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10 November 2010, 1:09 pm 13 Comments

Zack's Ramblings: If Katy Perry Crapped in a Pizza Box, Would You Eat It?

This post was submitted by Zack Rosen

Tomorrow I will be attempting to launch a column called “New Gay Icons” that I’ve been brewing for a while. The reason is that I’ve become increasingly frustrated with the spate of contemporary pop stars that crop up out of nowhere, declare themselves to be “gay icons,” throw a couple rainbows or dudes kissing into their videos then dust off their hands and move on.

Lady Gaga, as much as the annoys the holy living doodies out of me, has at least been a very visible and very vocal ally for us. I’d be happy if I didn’t have to read or type her name for a year or 30, but thats another issue. Right now, most of my “fake gay icons” ire is being directed toward Katy Perry.

When she first hit the scene a couple years ago, I found her to be an incredibly offensive figure. If you recall, her first big hit was “Ur So Gay,” a paean to stereotypes and gay suicide. The song is about a boy that Katy dated who dared be sensitive and well-groomed, and so she assumed he was a big fag. She asked that he “hang himself with his H&M scarf,” for one, and generally acted as if “gay” was the ultimate, be-all, end-all put down to someone that treated her wrong.

Then she followed it up with “I Kissed a Girl,” which panders to my least favorite cliche ever, that of the straight girls who make out at frat parties to turn on frat boys. The same frat boys, mind you, who would probably barf if they saw the actual, gorgeous, butch/faux hawk/anything else kind of lesbians that populate much of the real queer world. When I got the chance to interview Katy in 2008, she not only admitted that she had never kissed a girl (thus relegating her song to queersploitation, not cathartic story-telling) but also referred to her diary as her “Anne Frank.” Thanks, Katy! All the members of my family who died during WWII really appreciate that one.

Flash forward two years and Katy has more or less decided that she is a gay icon. Which, cool, it’s a career move and it makes sense for someone who wants to be a celebrity. But why, please god in heaven why, has the gay world seemed to buy it? First off you couldn’t blow a 19 year-old this summer without running into that stupid “California Gays” video parody. Gay websites covered it with the feverish, breathless devotion of an Orthodox Brooklynite’s first trip to the Wailing Wall. And now the worst has happened. And that worst is the video for “Fireworks.”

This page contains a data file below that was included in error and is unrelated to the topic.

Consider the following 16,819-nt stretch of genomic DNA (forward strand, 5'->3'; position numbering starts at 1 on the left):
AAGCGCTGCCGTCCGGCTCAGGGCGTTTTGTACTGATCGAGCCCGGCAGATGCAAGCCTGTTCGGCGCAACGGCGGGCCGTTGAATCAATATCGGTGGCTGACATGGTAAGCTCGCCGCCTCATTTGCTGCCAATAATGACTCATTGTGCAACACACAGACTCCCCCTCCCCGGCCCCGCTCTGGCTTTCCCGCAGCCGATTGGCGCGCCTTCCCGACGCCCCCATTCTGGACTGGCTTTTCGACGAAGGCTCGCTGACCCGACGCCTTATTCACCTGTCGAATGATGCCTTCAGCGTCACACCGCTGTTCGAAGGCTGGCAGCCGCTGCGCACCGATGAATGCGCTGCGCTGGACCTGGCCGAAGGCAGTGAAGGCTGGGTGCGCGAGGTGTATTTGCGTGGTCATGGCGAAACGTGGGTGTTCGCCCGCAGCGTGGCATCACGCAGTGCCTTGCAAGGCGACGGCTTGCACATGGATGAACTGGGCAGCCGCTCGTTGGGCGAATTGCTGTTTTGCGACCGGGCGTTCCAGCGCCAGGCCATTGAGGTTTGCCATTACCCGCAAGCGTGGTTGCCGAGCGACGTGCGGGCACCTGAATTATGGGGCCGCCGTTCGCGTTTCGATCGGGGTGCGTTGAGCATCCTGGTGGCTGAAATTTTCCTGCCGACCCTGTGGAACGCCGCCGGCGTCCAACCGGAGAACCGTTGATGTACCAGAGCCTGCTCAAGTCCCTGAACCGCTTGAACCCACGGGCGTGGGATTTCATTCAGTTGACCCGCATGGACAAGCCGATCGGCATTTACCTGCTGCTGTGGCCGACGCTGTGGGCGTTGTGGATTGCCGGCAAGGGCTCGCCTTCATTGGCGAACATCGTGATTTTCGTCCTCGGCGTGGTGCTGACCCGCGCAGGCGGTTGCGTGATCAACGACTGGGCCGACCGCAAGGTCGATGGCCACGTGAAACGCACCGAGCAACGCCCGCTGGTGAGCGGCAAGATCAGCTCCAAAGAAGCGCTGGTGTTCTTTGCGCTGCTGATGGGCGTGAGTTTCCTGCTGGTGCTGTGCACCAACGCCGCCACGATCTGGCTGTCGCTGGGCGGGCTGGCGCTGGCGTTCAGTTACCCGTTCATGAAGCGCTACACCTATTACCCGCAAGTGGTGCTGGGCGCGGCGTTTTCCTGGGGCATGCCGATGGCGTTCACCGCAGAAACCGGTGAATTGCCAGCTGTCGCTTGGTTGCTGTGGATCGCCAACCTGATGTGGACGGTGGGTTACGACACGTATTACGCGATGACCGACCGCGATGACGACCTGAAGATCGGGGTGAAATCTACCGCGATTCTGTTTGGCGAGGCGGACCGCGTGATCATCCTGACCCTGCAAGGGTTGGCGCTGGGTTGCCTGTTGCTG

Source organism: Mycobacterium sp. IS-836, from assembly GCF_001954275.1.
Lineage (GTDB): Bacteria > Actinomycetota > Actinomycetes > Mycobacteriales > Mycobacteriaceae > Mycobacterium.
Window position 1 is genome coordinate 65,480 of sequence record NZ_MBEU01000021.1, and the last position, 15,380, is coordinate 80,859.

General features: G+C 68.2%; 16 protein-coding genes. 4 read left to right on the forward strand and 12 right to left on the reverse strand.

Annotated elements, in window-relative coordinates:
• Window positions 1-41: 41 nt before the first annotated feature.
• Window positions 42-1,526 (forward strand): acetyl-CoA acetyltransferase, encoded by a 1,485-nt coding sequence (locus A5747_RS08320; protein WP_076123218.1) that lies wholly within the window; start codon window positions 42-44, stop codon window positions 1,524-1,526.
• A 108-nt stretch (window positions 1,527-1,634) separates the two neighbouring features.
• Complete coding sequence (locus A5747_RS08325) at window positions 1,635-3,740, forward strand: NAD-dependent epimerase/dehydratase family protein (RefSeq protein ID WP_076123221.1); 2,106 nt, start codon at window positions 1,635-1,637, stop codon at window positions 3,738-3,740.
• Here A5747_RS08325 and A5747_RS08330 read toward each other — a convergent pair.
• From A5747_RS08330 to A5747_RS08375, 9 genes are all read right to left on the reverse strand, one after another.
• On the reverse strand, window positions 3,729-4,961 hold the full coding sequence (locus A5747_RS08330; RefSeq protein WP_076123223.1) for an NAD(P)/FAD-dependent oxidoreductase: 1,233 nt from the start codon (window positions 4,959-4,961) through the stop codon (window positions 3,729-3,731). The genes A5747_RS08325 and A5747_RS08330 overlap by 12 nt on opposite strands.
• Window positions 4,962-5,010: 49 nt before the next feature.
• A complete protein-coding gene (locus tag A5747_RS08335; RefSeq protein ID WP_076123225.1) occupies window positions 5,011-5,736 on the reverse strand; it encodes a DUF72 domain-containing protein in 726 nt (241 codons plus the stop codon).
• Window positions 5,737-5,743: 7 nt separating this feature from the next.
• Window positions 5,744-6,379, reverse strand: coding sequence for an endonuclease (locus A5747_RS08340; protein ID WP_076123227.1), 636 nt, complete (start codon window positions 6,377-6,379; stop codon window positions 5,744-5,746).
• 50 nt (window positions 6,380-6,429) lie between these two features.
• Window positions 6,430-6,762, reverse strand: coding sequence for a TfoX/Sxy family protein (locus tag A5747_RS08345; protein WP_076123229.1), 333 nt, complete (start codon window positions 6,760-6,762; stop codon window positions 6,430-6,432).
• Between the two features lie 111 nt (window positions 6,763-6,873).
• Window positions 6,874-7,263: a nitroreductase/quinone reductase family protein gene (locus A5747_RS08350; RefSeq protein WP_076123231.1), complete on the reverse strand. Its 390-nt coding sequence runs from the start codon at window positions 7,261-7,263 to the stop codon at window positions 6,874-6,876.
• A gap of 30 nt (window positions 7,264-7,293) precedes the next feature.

For someone who put out the (I believe) two worst mainstream queer depictions of the last decade, and consistently reflects the values of her hyper-religious upbringing, I can’t really buy the “be yourself! Kiss that boy and be great!” message of the video. It would be like Jesse Jackson getting bar mitzvah’d after he called New York City “Hymie town.” It feels wrong at best, and is glaringly offensive at worst.

So my question here is this: Why do so many gay men buy into this? I guess they might just like the music, and see her covered in all the gay blogs and played at all the gay bars and not realize how disingenuous it all is. Our primary mission in starting TNG was to help queer folks create their own culture, not prescribe to the one made for us. And that leads me back to the question I ask in my headline: If Katy Perry presented you with a Domino’s box of her own steaming pea-cacas and said to you “I made this for you. Why don’t you eat it?” how many of you out there would chow down?

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  • Eliot said:

    Agreed. She is a fraud (besides being a talentless, attention-hungry assclown with a voice that sounds like pots and pans covered in doody), and has hopped on the train that so many ignorant gay men follow, thinking they’re being lead to the promised land.

    Just turn on Robyn and call it a day.

  • jude said:

    The bigger question is:
    How do we take her down?

  • Levi said:

    Not to mention there was that transphobic twitter incident that Katy Perry had…

    She’s no friend to any of us. We need to figure out how to get her off our airwaves.

  • Raphael said:

    Though I agree with your sentiments, I think your efforts are better directed towards real enemies, like the folks who are going to run Congress.

    Katy Perry has much undeserved love from the gay community, but that doesn’t make her a threat.

  • queer dude said:

    Raphael, are you sure about that? She’s telling the next generation of voters, civic leaders and elected officials that it’s okay to use the word “gay” as an insult and pander to gays for profit w/o actually liking them. If the mainstream portrayal of gays is one informed by her music, then it’ll be hard to find candidates with queer friendly constituencies, no?

  • Jeremy Gloff said:

    I’d like to throw in my two cents and say I’m not buying either. For what it’s worth, when any of these faux-gay icon’s songs come on in the club, I step off the dance floor. They aren’t deserving of my mind, time, or my feet.

  • Raphael said:

    Queer Dude: Yes, I’m sure of that. Katy Perry is no Sarah Palin, or Jim DeMint, or Antonin Scalia.

  • Jonathan said: